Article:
Figure 2. Process decomposition to identify services
Process decomposition to identify services

Figure 2 shows an example of the process decomposition, resulting in identification of four operations associated with an activity called Retrieve Vehicle Request. For simplicity, this article uses the term Vehicle Service as the name for the service representing this activity. The Vehicle Service's four operations are described as follows:

  • GetYears(): GetYears provides the ability for vehicle drill-down capabilities. A call to this operation with no make or model parameters is like a SELECT DISTINCT ON YEAR operation that provides all of the years available for selection in the data. Calls to GetYears() with a model or make limit the returned values that pertain to the particular make or model.
  • GetModels(): GetModels provides the models that pertain to a make, a year or a make-and-year combination. GetModels provides the ability for vehicle drill-down capabilities.
  • GetMakes(): GetMakes provides a list of vehicle makes. A call to the operation with no parameters passed provides a listing of all the makes that the data store has to offer. If year is passed in as the parameter, the operation returns makes that existed for that particular year.
  • GetVehicleProfile(): GetVehicleProfile returns all of the information for a particular make, model, and year combination or for VIN number. A list can be returned.
Figure 3. Operations and associated data elements for service interface to support
Operations and associated data elements for service interface to support

Figure 3 shows a detailed listing of the operations of the vehicle service and its associated data elements. Note that the service you are designing in this case is very data centric, meaning it returns different variations of data that are related to vehicle information. The vehicle service also does not offer any update capability, so it will most likely be implemented as read-only. You can safely assume that this service will be usable across multiple business domains, even though it was identified through decomposition of one particular business process.

The information is captured in a spreadsheet. This spreadsheet can be used to capture other information, such as the backend system interfaces (not detailed in this article) and the data elements supported by industry-specific schemas.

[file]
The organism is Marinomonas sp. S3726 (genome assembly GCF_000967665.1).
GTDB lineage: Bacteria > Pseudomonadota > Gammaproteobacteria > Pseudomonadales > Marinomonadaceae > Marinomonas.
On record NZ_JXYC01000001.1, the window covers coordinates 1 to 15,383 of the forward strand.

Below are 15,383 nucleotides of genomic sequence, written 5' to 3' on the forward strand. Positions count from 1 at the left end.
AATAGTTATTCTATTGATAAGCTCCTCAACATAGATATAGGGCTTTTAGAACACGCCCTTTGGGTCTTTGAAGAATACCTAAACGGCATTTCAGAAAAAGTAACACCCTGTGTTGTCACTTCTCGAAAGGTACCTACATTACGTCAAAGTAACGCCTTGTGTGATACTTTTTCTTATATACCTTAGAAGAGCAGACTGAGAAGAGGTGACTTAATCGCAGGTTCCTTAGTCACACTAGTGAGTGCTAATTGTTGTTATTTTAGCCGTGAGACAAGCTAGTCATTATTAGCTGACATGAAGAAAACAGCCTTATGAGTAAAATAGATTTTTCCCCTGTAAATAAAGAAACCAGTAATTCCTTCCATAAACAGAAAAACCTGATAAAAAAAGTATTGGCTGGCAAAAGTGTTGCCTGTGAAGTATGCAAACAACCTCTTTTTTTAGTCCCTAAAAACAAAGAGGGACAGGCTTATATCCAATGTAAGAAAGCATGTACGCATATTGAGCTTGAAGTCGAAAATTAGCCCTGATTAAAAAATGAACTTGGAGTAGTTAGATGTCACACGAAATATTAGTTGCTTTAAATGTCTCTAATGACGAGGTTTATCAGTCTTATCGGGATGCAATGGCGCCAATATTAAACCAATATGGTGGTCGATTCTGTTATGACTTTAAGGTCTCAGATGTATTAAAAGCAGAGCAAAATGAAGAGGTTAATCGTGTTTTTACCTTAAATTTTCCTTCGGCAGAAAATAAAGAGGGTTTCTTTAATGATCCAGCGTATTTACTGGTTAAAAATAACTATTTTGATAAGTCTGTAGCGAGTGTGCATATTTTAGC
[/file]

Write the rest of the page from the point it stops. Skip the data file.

Mapping data

For the example, a data mapping spreadsheet was used to capture all the data elements associated with the request and response messages associated with a specific service action or operation. Starting with an analysis of relevant use cases and involving line of business personnel ensured alignment between the design of the service and the business problem it is helping to solve.

There are two reasons to now look toward an industry-standard model to serve as the basis for the concrete service interface. One reason is that the service will most likely interact with external partners, both as consumers and providers of information, so using a standard message format makes the service more interoperable overall. Another reason is that a data-centric service like the vehicle service will end up being reused across the enterprise, and using a standard as the basis for an enterprise-wide canonical message model seems appropriate. For the example, the insurance company chooses ACORD as a standard that is relevant to define the vehicle service, because it contains predefined data types that can be reused.

The next step in the process is to identify the data elements in the ACORD schema that the actual service interface requires. Before you start this step, it is essential to determine which version of the ACORD standard the client organization supports. After you know the version, you need to identify the schema that is relevant to the service under consideration. Predictably, the ACORD vehicle schema is the focus of this article. Aggregate elements associated with the vehicle schema are analyzed to identify all the root elements that correspond with the data elements of the service interface. Figure 4 shows how the data elements identified through the use cases and the matching data elements in the vehicle schema are captured in the spreadsheet.

This data mapping helps to identify the following:

  • Data elements that are needed by the service (as required by the use cases), which are supported by the current version of the ACORD standard
  • Data elements that are not supported by the current version of the ACORD standard. These are the elements that are specific to a specific company’s business need.